Simple Technology

Reading time: 4 mins

Note: This has been sitting around in my drafts for ages, I consider it unfinished but that’s never stopped me from posting something before…

A while ago Adrian mused (lusted?) over Apple TV sets and in the comment to that post, he rightly states that

“Technology should serve it’s purpose and technology should be as simple as it can be without breaking it’s purpose.”

Now, before I go any further I will confirm that what Adrian was really saying was that

“Technology should serve it’s purpose and technology should be as USABLE as it can be without breaking it’s purpose.”

Which is very different from “technology should be simple”. After all, it takes a long time for technology to evolve to a point where it’s considered “simple”. Or maybe it’s the other way around, maybe it’s the time it takes the population to get to grips with a new technology that defines whether something is considered simple, or not.

Anyway, let’s go with the opening statement(s); technology should be simple, it should be open to all who want to use it and should be designed to be usable by whoever buys it.

Nothing much of contention there. Or is there?

By it’s nature, modern consumer technology (and I’m referring directly to the underlying workings of the myriad of electronic gadgets you have in your house) is hugely complex, and I’d suggest that the internals of most of these are both highly technical and likely quite scarily off-putting if presented to the layman. Of course that doesn’t really matter these days as most consumer electrics are considered to be throw away items. That computer printer that isn’t working anymore? Just go and get a new one, they are only £30… that broken DVD player? £25 for a new one, so why bother trying to get the case open to check if there is a loose wire? Technology has shrunk so much that unless you are happy working on tiny circuit boards you are unlikely to even bother trying to fix anything. At that level, the technicality of the product is a barrier that is deemed acceptable by most, a line across which the general punter won’t even consider stepping across.

Ohh and to all my lovely readers who are shaking their heads at this point, remember, you are not a ‘general punter’. You are most likely a geek and bemoan the fact that, these days, most electronic gadgets are completely sealed and glued shut, I hear you, I feel your pain.

At that technical level, most of us are happy to ignore the technology completely. If it’s broken it’s either someone else’s problem, or we replace it. Simple.

The real problems start when technology isn’t designed around the customer, isn’t designed with the user in mind, and that is when the statement that Adrian made – Technology should serve it’s purpose – needs to be revisited. Quite simply a lot of everyday technology isn’t designed with the main purpose in mind. Let’s take an everyday example.

My TV has an internal signal regulator switch which allows it to handle multiple inputs of an Audio/Video nature. It’s smart enough to detect when one of the inputs is turned on, and switches itself to the correct channel to show whatever it is receiving from that input. I can then, with the push of a button, change which input I am viewing. Simple. One little button.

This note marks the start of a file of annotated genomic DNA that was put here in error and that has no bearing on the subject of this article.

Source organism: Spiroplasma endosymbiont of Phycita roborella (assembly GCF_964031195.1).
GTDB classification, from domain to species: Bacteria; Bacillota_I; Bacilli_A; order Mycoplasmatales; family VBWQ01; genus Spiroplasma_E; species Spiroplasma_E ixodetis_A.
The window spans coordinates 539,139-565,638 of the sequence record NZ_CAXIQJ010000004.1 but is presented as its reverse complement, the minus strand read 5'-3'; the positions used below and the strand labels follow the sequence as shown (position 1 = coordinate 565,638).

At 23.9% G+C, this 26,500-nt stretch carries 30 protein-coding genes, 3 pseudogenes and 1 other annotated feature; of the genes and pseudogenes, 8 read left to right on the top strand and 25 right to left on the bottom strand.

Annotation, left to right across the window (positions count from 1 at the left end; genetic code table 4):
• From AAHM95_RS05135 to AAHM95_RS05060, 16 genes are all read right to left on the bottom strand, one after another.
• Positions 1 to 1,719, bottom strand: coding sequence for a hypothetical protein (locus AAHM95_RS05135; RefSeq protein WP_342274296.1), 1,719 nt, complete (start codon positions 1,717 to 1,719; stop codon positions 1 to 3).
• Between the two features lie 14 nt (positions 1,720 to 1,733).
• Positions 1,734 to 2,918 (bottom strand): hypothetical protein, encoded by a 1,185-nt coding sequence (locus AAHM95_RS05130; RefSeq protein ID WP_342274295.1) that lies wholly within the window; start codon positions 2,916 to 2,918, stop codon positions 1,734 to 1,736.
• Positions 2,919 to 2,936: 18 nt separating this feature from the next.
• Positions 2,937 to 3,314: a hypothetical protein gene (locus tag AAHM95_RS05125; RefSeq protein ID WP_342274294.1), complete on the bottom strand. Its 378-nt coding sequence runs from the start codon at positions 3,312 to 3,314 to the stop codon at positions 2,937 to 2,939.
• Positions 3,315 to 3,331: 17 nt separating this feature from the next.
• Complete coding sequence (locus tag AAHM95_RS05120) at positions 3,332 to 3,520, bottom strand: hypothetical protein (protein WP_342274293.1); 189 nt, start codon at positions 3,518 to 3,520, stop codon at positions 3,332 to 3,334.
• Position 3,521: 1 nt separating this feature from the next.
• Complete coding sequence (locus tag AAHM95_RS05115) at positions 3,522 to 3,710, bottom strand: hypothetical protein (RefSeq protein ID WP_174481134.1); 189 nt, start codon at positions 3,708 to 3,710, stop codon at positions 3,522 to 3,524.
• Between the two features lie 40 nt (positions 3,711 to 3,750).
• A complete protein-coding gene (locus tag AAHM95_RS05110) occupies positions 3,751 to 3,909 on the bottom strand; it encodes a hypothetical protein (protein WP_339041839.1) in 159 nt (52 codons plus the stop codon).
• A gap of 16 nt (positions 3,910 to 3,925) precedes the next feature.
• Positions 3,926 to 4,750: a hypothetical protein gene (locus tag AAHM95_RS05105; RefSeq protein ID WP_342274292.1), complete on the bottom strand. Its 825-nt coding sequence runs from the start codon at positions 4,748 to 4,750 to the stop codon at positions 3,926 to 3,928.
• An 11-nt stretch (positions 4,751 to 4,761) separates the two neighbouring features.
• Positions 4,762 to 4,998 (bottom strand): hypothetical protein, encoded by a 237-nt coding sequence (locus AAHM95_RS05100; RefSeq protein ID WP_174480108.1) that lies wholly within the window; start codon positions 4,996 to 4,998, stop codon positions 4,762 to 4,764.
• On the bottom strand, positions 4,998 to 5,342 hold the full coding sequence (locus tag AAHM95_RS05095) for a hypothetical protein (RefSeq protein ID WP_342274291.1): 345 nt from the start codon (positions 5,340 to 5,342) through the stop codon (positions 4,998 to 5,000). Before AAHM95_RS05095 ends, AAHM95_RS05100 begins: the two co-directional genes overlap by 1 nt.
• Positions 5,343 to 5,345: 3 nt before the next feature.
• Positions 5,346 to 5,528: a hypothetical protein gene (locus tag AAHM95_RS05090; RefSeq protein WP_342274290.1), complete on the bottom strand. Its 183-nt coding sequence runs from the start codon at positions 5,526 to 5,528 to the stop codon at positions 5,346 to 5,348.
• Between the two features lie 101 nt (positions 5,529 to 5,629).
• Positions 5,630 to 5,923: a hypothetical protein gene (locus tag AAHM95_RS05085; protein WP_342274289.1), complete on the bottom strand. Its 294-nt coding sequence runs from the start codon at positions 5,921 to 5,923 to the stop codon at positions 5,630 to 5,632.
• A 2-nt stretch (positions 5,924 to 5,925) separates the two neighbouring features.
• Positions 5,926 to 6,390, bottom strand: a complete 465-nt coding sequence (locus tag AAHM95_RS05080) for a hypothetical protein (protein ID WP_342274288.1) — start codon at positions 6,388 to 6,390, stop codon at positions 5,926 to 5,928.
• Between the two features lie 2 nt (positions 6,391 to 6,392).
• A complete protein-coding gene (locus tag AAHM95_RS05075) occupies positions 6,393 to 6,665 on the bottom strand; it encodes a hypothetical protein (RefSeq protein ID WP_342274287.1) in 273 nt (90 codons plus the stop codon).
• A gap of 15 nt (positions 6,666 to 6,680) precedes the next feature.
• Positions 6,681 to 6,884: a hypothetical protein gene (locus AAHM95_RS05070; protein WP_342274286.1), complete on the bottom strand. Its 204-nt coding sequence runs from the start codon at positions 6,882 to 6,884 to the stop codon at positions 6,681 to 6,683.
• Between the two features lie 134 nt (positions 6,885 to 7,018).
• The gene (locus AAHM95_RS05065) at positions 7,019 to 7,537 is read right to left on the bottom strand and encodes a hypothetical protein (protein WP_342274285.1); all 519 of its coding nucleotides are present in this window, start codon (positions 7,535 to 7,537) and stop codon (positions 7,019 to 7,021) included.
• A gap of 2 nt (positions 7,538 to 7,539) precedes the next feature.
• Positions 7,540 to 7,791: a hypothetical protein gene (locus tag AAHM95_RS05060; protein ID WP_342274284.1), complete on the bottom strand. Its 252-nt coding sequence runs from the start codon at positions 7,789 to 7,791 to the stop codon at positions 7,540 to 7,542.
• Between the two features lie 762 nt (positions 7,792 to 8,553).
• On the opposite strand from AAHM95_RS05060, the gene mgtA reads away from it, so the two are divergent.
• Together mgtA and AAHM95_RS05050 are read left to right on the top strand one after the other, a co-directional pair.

Ohh I’m sorry, too technical? Right, if I’m watching Sky and I turn on my DVD player, the TV switches over to the DVD player, but if I want I can switch back to Sky with the push of a button.

And what is that button called, the one that lets me switch between Sky and my DVD player? If you are lucky it’s usually labelled “A/V”. Well I say lucky, but it’s not hugely obvious what that means, is it? Not to a lot of people at least. Sure you can learn what it means, but ultimately you’ll store that information as “pushing that button changes between Sky and my DVD player”. You may remember that it means Audio/Video, but why should you have to? Re-labelling this as “Switch Inputs” would be best but that’s a bit cumbersome for a remote control, but even S/I might be better? I don’t have a good answer for this but A/V just isn’t right… but mind you, the weird symbol I have on my TV isn’t right either, in fact it’s so wrong I had to check the documentation to find out what it meant!

But, just to flip this all on it’s head, maybe, just maybe, A/V IS the right label for that button.

I suggested, in a comment to Adrian’s post, that perhaps technology needed to retain some barriers in an effort to minimise the impact of unleashing technology on non-techie type people. Gosh, how horrible am I. How exculsive. What a techno-snob!

Let me be slightly more specific then, I think in certain instances, barriers are required and should remain long past the ‘early adopter’ stages and into the life of a technology. A good example, in my opinion, is the trend towards convergence shown by most of the large ‘gadget’ manufacturers over the past few years. Do I really need a kettle that can talk to my fridge, and a fridge that can re-ordered milk when my supplies run low (ok, the latter might be useful, I’m always forgetting to remember the milk… I should really note that down in my to do list you know…)

During the life of most technologies a central equilibrium is found and that will suit the majority of consumers (even if it isn’t the ‘best’ technology). The most obvious example is the, now ubiquitous, iPod. It is not as feature rich as other MP3 players but being well-designed (and well marketed) it is usually what most consumers think of when you say “MP3 player” (remember, dearest blog reader, that you are probably more technically aware than most). The very fact that the iPod DOESN’T have a radio, and DOESN’T let you record are barriers. Adding those features would raise the technical level for usage to a point that, I can only presume, Apple aren’t comfortable with. OK, maybe it’s just because it doesn’t fit with their business plan for the iPod.